What I’ve learnt over the last two years is that you need to come to this topic – like many of life’s big topics – from a place of love and understanding. Arguing doesn’t get you anywhere, and once you start belittling others and pushing your opinions down their throats, you lose a lot more than your argument. My ideal outcome with the COVID-19 vaccine rollout? That we all eventually learn to say, ‘You do you and don’t worry about anyone else.’”
“When my son was born, a few people warned me against Kerri. There was this message of ‘Don’t let your baby go near her unvaccinated kids,’ which seemed absurd. I’ve known Kerri for years and let me tell you this: I don’t know anyone who loves and cares for her children as well as she does.
My feelings towards vaccines are right at the other end of the spectrum to Kerri’s; when I think about what the modern-day world would have been without the polio or rubella vaccines, for example, I feel a sense of gratitude and relief that we’re able to access them so readily. History has taught me to have faith in science, but not only am I looking at it from a protection angle for my family, we’re keen to enjoy the benefits that come with vaccination too. I, for one, can’t wait to travel again.
People in relationships like ours tend to avoid the vaccination topic, but Kerri and I talk about it openly. I think it’s a method that works because although I value her opinion and always take the opportunity to ask questions, we don’t push our views on the other. Rather, we take what might be useful from the conversation.
Sometimes I really worry for Kerri. She can’t take her kids to childcare because they’re not vaccinated, she can’t work because her kids are home. Who knows what’s going to happen once those who remain unvaccinated from COVID aren’t given the same freedoms? What I do know is sitting in judgement of others is a terrible way to live. You can only do what’s right for you and your family, rather than what’s right for everyone else.”
Sonya & Brad
Sonya Gellert, a writer, and Brad Gellert, a policy and advocacy manager, both 34, are married with an 18-month-old daughter. Although both are dedicated foodies, their diets are vastly different, and the couple have struggled to agree on what their child should eat.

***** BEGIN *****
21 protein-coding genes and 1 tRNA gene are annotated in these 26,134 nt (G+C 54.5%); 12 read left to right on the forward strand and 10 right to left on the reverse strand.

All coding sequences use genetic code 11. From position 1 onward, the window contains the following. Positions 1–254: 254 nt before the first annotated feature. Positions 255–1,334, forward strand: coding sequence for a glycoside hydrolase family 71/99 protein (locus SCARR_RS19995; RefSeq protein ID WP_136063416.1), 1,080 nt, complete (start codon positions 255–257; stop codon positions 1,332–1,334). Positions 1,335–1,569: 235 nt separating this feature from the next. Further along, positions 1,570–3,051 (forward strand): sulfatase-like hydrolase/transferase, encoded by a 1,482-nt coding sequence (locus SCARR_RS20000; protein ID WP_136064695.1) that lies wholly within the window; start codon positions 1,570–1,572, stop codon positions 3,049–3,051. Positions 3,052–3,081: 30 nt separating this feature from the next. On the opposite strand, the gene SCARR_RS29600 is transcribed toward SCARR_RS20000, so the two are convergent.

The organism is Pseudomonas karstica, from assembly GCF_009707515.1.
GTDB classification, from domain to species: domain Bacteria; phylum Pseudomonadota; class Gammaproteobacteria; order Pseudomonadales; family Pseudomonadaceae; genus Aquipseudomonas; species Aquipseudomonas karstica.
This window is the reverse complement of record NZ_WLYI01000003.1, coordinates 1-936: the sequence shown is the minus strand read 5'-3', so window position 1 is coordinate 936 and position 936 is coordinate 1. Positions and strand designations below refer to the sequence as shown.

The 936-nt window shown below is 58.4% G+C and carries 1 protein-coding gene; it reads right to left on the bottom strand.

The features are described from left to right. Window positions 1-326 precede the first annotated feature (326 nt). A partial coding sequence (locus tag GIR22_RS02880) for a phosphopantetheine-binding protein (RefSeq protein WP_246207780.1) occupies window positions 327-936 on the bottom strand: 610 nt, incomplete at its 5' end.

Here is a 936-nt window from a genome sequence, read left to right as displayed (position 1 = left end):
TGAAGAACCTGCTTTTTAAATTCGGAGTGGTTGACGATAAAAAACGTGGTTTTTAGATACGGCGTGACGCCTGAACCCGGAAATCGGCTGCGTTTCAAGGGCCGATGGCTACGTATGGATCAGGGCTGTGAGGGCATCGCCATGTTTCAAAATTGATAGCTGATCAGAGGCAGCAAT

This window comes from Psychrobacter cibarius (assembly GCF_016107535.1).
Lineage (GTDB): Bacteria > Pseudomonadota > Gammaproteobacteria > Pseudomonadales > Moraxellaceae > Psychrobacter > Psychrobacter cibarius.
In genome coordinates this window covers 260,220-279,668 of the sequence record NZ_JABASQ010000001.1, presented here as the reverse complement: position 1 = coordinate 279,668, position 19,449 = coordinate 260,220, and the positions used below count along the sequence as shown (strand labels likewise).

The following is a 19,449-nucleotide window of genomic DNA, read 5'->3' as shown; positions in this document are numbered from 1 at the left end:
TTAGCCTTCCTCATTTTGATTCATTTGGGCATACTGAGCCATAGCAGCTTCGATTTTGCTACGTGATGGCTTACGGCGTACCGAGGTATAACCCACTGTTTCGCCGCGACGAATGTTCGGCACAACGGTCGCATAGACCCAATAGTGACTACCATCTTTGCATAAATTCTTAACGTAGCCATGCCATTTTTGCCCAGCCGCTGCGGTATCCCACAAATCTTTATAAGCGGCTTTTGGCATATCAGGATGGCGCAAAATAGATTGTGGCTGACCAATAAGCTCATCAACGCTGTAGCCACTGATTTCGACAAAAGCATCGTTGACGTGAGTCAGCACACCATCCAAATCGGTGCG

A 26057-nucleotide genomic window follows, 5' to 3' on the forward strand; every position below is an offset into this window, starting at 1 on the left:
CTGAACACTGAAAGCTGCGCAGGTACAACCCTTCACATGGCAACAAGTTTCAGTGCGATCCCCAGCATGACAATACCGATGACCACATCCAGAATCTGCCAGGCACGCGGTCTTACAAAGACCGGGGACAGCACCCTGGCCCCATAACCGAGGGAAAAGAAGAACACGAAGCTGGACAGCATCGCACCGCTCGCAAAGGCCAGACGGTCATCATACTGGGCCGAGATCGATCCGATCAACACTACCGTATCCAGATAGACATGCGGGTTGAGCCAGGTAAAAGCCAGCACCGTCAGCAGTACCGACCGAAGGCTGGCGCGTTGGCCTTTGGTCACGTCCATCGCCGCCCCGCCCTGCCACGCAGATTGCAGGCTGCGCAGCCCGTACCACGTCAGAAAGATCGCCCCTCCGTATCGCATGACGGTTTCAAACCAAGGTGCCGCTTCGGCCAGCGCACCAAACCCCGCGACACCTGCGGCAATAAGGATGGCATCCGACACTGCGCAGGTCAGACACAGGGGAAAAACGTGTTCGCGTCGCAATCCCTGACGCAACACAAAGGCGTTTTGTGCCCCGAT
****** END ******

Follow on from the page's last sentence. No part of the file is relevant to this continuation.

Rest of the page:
“Brad’s earliest memories of our relationship probably involve me questioning why he would choose to eat meat – much in the way vegetarians and vegans are endlessly asked why they don’t. I became a vegetarian when I was 13 after I realised I could no longer disconnect my love of animals with the food I put on my plate. Even though I make my living primarily as a food writer, it’s a stance from which I’ve never wavered.
Brad’s carnivorous side bothered me at times when we first started dating. At the time, I was much more of an activist and, being young, we were both staunchly on either side of the argument. What you choose to eat and why might not sound all that divisive, but it caused quite a lot of friction between us and led to some pretty passionate discussions.
I’m not comfortable buying or cooking meat so grocery shopping and meal times were a challenge, but I think as time went on we came to understand what our lines were and what we would and wouldn’t budge on. We’ve been working with that blueprint ever since.
Compromise has been key in making our relationship work. I don’t mind if Brad eats meat outside the home and I respect his choices as he does mine (even if I don’t always understand them).
While I struggled with the idea of introducing meat into our toddler’s diet, Brad and I came to a happy middle ground where the only meat she eats is fish, and he prepares it for her. Obviously she’ll make her own decisions about eating or abstaining from meat when she’s older, but in the meantime she gets to learn how two people who have opposing views can communicate effectively and model giving and taking in order to live harmoniously.
The key to relationship success in a situation like ours? Remaining respectful of one another and keeping your focus on the person you love rather than the issue that’s irking you.”
“Sonya and I both share a love of good food, but where we differ is that I don’t have an inherent ethical problem with humans eating animals. I realise they’re not mutually exclusive, but I’ve just always found social justice issues to be more compelling.
I probably wasn’t as understanding as I could have been in the first years of our relationship, not because I was trying to be argumentative, but because I was so young I never thought too long and hard about the potential implications of my actions. I’m sure there were more than a few times when I booked a meat-heavy restaurant without checking it had a vegetarian menu, and I even worked as a cook for a period.
I’m not the kind of person who has to eat meat every day; I’m hardly a butcher or a hunter. In saying that, there are challenges in a relationship when only one of you is open to eating everything. Travel – particularly overseas – can be difficult, and so too can having a child and coming to a decision about their diet you’re both happy with. It took a lot of active discussion before we realised what worked best for us as a family is to keep the household meat-free and to include fish in our daughter’s diet. Our happy medium is incorporating plenty of daddy and daughter fish and chips outings when Sonya’s not around.
There are plenty of upsides to being introduced to someone else’s point of view. Obviously I eat a lot less meat than I used to, which is better for both my health and the environment, but I’ve also become passionate about exploring new vegetarian recipes. It’s good to have your viewpoint challenged to prevent you from getting stuck in your ways. As we all know, everything changes. People can change too – and often for the better.”